Tunnels that run under Rome — some of which date back to the ancient Romans — are crumbling underneath heavy traffic and modern structures, according to LiveScience.
Incidents involving collapsing streets and structures occurred more than 120 times in Rome from 2011 to 2012. Additionally, 83 accidents occurred so far this year. Giuseppina Kysar Mattietti, a George Mason University geoscientist, and other researchers from the Center for Speleoarchaeological Research have started mapping high-risk areas of the ancient underground quarry system.
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"What the municipality wants to do is to basically have a map of the risk so at that point they can on their side decide what kind of intervention needs to be done," Kysar Mattietti told LiveScience.
Rome was built on volcanic rocks, which Roman architects began using for buildings because the rocks were stronger and lighter. Kysar Mattietti said Roman workers kept the quarry tunnels narrow to support the weight of the ground, even when Rome's population continued to spread outward.
Kysar Mattietti told LiveScience that the ground above the tunnel started to become unstable due to weathering and erosion. The instability was also spurred by the Romans, who kept widening the tunnels to get more volcanic rock for building.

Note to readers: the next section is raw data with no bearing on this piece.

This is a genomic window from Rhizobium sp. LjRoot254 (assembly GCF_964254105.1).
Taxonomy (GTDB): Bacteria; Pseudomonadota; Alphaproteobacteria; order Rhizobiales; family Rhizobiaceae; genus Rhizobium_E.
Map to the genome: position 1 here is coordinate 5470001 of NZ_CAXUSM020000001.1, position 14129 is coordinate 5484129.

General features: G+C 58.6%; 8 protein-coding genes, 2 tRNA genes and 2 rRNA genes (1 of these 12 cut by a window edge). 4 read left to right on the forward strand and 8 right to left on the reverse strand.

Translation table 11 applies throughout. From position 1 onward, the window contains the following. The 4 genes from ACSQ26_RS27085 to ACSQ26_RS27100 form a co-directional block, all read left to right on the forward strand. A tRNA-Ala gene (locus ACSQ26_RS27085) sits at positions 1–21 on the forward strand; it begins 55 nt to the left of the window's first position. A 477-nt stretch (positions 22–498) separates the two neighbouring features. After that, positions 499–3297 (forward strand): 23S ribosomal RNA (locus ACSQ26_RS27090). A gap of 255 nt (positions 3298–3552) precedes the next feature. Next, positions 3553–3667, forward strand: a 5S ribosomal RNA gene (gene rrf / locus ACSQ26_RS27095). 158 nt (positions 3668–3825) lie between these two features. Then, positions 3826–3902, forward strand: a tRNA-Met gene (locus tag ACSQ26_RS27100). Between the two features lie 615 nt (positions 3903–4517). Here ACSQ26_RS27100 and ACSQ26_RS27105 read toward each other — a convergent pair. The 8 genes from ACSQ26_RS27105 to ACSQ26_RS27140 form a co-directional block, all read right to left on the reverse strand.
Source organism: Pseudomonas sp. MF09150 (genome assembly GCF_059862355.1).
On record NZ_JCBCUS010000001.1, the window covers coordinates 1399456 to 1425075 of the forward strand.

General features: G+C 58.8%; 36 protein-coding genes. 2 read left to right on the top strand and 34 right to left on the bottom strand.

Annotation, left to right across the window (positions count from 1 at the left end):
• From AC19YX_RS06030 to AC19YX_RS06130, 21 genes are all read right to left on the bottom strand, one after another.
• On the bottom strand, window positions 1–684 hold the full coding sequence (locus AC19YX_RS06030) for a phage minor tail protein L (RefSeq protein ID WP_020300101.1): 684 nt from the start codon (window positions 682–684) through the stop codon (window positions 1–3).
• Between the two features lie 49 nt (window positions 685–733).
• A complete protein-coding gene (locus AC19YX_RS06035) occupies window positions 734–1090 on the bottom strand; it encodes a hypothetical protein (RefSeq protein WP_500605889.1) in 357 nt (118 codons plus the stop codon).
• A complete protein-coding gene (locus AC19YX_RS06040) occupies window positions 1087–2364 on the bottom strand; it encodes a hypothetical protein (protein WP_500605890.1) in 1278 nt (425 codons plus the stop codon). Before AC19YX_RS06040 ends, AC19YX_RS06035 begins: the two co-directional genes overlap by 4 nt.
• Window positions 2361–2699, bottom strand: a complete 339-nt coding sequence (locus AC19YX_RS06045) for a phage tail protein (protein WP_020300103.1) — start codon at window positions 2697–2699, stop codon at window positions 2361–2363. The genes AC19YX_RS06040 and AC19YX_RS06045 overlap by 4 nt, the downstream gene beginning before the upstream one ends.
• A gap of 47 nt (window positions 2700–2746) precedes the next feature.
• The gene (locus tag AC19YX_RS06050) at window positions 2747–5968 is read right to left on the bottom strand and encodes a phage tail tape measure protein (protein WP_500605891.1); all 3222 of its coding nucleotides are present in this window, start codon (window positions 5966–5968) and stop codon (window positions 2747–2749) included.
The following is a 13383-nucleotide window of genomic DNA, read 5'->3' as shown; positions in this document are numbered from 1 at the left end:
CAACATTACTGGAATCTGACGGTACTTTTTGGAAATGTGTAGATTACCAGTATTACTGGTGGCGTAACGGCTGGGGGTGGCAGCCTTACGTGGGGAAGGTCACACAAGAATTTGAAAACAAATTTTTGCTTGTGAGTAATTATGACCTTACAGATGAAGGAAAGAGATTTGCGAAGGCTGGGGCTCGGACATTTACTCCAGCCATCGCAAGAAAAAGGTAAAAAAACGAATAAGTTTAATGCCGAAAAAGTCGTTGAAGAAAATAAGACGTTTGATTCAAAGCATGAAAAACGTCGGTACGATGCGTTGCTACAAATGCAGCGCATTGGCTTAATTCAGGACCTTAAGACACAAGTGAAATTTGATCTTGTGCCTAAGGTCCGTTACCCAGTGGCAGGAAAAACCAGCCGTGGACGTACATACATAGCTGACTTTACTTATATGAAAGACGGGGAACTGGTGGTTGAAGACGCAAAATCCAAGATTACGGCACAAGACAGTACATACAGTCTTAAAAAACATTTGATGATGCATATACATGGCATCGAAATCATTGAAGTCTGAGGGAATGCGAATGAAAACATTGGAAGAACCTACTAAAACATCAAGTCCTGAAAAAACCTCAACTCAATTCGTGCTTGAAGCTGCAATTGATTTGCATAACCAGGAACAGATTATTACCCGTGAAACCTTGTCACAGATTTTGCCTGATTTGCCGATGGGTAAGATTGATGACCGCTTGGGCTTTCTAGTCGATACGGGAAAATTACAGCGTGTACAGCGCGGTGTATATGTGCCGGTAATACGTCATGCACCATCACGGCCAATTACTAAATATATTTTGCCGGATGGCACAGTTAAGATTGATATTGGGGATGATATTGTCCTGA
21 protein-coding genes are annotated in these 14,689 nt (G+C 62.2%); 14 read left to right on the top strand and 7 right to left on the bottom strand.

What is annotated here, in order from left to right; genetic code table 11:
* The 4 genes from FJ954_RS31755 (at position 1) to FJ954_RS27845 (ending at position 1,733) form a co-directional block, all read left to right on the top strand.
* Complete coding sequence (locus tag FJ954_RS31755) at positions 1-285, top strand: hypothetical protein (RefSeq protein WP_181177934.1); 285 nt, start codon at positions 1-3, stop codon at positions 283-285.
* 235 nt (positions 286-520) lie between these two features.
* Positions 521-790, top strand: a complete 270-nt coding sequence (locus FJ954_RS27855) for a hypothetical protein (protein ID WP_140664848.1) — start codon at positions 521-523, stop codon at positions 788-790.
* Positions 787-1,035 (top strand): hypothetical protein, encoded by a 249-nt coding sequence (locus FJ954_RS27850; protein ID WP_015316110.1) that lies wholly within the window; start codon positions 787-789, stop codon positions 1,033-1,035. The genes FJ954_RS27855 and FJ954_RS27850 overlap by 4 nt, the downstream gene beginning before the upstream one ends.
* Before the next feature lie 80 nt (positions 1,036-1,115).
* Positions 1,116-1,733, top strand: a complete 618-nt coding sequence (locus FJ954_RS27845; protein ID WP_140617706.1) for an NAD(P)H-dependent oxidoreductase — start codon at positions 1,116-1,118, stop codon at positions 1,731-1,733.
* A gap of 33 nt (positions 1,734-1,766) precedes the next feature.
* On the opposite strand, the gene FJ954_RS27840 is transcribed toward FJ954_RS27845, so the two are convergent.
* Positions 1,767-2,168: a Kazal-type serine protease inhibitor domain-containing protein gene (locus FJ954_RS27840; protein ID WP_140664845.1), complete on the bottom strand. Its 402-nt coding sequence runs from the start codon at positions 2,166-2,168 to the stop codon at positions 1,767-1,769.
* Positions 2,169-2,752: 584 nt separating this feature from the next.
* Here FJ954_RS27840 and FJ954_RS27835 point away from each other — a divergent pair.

A Roman research team is currently using laser 3D scanning to find weaknesses in the tunnels. They have mapped each tunnel by hand after they determined which are safe to enter.
"There might be cracks, so they will be showing as veins almost, or openings, so we map the openings and map any kind of detachment," Kysar Mattietti told LiveScience.
She said that the collapses in some places left little ground between the surface and the top of the tunnel.
"It’s interesting, because at times when you are down there (in the tunnels), you can hear people on top," she said.
Kysar Mattietti told LiveScience that many tunnels have been used as catacombs, for mushroom farming, and during World War II as bomb shelters. But younger generations know less about their range of uses and their importance.
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